You have taken a most effectual method of obliging me to accept your Cask of Claret—as I find, by your ingenious manner of stating the case, that I shall, by a refusal, bring my patriotism into question, and incur a suspicion of want of attachment to the French Nation, and of regard to you wch of all things I wish to avoid I will not enter into a discussion of the point of divinity, as I...
Although I know you are well acquaited with Mr Gouverneur Morris yet finding he was about to embark for France, I thought it might not be unacceptable for you to hear from me, and of the wellfare of my connections, by a person for whom I entertain so good a regard. Besides I thought I should have a convenient opportunity of addressing the Compliments of Mrs Washington and myself, to you, to...
I am much obliged to you for apprehending & sending One of the Persons who caused the disturbance last night under Guard—He shall be confined & properly examined—Be assured, Sir, every Measure, shall be adopted to preserve good Order & prevent a repetition of the like outrages in future. With perfect respect & esteem I am DLC : Papers of George Washington.
Accept my congratulation on yr safe arrival at New Port in good health, after traversing so much of the American theatre of War—and my thanks for your obliging favor of the 12th making mention thereof, & introductory of the Count de Charlus, whose agreeable Countenance, alone, is a sufficient index to the amiable qualities of his Mind, & does not fail, at first view—to make favourable...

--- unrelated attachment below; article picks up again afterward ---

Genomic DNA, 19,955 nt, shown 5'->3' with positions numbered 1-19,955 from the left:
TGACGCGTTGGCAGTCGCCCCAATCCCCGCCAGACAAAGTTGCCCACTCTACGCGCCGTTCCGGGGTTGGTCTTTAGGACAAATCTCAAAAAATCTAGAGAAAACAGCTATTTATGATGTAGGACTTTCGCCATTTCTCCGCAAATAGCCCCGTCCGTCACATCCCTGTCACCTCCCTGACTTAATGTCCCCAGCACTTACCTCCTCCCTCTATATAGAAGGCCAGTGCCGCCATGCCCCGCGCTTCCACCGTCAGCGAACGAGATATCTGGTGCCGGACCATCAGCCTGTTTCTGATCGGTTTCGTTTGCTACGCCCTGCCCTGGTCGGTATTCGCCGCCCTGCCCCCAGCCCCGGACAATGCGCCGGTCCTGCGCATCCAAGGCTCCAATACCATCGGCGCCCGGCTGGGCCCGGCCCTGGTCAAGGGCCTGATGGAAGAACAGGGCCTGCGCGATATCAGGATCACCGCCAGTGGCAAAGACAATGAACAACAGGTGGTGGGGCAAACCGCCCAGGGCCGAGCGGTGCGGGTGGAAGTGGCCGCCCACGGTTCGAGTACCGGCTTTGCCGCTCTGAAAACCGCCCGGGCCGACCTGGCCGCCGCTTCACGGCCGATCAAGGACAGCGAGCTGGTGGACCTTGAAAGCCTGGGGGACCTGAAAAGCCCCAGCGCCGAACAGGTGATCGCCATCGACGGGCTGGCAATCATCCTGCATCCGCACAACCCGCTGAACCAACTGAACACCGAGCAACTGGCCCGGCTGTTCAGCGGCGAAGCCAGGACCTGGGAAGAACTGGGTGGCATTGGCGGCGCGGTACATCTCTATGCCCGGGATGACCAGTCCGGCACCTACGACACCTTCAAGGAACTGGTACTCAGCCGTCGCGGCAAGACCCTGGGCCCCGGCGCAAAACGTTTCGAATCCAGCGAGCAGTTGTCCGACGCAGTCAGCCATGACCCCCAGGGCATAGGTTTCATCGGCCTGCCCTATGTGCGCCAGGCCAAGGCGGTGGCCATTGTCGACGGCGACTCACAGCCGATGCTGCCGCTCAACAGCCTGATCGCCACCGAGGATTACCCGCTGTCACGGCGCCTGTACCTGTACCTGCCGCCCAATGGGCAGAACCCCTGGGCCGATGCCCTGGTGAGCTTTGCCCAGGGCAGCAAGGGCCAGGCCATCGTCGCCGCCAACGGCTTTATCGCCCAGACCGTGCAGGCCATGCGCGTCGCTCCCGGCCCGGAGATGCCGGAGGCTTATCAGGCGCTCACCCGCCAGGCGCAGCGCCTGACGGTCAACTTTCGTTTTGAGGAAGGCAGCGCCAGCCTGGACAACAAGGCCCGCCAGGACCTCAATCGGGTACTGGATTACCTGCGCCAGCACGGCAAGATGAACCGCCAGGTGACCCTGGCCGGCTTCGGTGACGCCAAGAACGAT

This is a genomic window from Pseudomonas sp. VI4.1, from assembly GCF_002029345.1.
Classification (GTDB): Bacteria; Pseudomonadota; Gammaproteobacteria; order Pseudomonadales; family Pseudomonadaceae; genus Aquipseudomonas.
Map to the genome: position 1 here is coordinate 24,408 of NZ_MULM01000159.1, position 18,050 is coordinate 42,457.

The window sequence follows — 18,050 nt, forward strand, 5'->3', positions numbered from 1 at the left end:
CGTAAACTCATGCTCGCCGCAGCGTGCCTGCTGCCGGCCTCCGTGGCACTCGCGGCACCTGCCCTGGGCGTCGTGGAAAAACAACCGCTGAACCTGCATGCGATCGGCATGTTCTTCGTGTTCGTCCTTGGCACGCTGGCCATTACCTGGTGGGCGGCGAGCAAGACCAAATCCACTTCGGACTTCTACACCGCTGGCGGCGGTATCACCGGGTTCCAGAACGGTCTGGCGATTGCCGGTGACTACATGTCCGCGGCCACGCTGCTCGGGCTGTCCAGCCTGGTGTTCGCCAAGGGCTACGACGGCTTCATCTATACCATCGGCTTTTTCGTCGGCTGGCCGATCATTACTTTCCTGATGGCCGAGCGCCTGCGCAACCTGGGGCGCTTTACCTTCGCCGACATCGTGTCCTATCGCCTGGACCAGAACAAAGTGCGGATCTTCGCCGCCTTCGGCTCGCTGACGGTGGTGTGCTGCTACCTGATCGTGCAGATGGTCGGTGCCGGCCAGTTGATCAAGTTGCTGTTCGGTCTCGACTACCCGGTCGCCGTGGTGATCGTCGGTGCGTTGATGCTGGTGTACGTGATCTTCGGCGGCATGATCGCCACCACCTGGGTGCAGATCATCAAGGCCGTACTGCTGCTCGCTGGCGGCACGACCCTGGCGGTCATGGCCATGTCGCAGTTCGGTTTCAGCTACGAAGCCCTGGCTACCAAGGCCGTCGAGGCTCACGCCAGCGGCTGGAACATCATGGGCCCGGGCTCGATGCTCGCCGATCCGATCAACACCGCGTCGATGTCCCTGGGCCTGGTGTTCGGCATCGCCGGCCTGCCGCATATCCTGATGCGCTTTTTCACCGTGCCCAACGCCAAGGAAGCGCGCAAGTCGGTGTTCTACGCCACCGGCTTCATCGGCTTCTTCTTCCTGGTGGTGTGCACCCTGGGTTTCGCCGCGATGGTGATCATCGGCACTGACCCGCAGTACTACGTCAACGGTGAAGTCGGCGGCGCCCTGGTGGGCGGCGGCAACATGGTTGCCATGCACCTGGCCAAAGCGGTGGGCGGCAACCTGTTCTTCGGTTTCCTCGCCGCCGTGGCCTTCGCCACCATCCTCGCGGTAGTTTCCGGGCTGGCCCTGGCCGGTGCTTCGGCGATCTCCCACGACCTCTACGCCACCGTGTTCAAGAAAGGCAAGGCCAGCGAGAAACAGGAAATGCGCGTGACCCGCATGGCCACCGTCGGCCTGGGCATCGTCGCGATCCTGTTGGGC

This letter will be handed to you by Mr Rutledge, Son to Govr Rutledge of So. Carolina—a young Gentleman of merit who is about to visit France. It is so long since a letter has passed between us, that I am not at this moment, able to determin which of us is the Debtor, nor is it essential as the only purpose of the present trouble is to introduce Mr Rutledge to your Civilities and to present...
I have had the honor to receive your favor of the 23d of August from L’Orient. I hope this Letter will find you in the circle of your friends at Paris, well recovered from the fatigues of your long & wearisome inspection on the frontiers of the Kingdom. I am at length become a private citizen of America, on the banks of the Potowmac; where under my own Vine & my own Fig tree—free from the...
The Marqs de la Fayette, who I had been long looking for with the eyes of friendship and impatience, arrived here on Tuesday last and presented me your favor of the 16th of June. I thank you My Dr Sir, for every testimony of your recollection of me, and every fresh assurance you give me of the continuation of your friendship is pleasing: it serves (to borrow an Indian phraze) to brighten the...